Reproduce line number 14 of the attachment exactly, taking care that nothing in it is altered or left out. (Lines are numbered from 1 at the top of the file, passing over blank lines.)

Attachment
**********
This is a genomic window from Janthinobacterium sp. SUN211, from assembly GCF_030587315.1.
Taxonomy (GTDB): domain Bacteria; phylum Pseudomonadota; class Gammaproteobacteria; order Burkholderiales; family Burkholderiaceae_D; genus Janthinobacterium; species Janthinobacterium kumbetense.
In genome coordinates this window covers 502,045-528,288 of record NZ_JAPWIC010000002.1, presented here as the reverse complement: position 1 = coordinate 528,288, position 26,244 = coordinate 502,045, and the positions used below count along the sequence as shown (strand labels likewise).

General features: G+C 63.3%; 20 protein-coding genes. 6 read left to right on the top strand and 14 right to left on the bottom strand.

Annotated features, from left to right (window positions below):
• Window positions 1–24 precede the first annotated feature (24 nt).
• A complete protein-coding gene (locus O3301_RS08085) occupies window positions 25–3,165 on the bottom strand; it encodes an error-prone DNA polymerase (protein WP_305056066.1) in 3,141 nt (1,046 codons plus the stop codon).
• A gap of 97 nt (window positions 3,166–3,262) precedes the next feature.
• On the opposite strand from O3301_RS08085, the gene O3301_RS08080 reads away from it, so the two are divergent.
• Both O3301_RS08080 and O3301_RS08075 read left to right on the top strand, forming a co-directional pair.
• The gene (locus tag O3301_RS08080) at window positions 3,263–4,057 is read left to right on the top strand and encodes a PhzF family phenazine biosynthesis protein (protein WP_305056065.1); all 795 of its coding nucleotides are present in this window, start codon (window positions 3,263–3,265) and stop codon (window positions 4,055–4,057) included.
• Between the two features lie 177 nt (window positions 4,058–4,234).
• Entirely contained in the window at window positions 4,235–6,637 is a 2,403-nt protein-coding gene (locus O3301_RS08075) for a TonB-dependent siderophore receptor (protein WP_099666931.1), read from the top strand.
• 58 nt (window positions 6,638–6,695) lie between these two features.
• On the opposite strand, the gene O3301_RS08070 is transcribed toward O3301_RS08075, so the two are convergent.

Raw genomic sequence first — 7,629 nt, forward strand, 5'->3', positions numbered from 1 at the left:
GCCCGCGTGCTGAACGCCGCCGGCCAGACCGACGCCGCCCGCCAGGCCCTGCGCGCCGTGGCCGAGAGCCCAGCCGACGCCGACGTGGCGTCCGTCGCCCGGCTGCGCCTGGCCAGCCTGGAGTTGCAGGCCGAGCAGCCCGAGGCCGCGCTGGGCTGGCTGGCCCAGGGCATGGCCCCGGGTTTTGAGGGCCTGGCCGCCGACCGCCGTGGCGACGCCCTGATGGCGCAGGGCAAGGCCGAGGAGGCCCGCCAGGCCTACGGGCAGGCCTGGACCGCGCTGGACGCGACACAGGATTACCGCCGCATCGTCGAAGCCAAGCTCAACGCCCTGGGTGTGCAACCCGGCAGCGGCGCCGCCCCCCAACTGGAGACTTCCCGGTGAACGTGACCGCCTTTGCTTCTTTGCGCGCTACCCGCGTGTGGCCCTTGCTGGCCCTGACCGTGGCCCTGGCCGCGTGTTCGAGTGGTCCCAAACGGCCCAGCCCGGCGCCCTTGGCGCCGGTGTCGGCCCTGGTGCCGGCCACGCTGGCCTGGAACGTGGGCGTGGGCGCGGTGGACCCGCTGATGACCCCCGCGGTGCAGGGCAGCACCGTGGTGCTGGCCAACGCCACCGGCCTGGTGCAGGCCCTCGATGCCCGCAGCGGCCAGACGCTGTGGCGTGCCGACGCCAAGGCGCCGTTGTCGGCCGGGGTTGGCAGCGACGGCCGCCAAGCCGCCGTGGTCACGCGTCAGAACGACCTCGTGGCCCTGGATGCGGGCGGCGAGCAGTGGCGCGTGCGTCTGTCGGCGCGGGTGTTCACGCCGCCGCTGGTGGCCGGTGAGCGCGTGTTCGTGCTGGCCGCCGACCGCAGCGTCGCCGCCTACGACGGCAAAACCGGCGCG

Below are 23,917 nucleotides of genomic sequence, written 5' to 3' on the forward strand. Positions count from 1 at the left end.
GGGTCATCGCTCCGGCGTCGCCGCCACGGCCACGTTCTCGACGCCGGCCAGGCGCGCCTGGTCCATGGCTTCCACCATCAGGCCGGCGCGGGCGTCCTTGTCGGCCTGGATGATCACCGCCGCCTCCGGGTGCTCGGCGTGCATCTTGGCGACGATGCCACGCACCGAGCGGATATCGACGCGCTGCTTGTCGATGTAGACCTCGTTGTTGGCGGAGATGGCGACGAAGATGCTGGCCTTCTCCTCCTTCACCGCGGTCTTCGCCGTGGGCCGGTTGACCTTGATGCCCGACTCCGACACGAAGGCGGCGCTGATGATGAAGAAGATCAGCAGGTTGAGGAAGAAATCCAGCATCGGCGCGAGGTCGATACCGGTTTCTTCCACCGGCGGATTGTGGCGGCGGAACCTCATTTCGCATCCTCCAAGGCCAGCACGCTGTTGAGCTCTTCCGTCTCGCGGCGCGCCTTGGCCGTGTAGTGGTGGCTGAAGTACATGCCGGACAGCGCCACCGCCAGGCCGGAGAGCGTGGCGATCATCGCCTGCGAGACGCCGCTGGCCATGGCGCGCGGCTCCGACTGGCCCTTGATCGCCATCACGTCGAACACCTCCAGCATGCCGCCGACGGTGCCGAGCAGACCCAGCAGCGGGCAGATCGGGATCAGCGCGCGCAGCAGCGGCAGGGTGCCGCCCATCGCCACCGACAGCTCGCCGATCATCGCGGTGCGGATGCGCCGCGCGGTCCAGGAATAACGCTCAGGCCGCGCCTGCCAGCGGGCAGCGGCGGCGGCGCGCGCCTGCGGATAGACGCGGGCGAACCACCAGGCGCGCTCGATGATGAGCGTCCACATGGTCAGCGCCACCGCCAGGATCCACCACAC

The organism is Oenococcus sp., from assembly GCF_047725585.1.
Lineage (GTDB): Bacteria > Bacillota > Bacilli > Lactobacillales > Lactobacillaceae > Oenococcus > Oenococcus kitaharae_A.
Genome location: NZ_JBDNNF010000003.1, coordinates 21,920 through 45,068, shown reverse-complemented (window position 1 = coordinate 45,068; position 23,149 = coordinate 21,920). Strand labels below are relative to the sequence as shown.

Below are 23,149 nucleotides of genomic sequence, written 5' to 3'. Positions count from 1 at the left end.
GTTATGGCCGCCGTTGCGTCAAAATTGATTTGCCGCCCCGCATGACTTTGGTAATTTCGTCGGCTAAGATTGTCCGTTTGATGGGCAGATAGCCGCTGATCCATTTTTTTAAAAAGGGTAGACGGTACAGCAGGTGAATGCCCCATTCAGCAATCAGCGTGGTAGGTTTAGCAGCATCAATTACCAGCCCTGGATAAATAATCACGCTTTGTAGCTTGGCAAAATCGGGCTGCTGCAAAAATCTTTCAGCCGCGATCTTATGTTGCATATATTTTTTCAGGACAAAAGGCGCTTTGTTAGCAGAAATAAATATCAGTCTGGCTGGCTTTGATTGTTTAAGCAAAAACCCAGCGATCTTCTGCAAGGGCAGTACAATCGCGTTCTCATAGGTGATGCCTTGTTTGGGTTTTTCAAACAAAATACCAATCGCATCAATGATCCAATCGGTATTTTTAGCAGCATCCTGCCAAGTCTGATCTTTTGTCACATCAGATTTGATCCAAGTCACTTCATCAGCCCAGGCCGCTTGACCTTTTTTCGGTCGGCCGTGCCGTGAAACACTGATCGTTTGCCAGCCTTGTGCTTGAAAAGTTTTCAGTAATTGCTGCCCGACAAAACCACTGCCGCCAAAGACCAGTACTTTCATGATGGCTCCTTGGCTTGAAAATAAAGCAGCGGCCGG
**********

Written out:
• 58 nt (window positions 6,638–6,695) lie between these two features.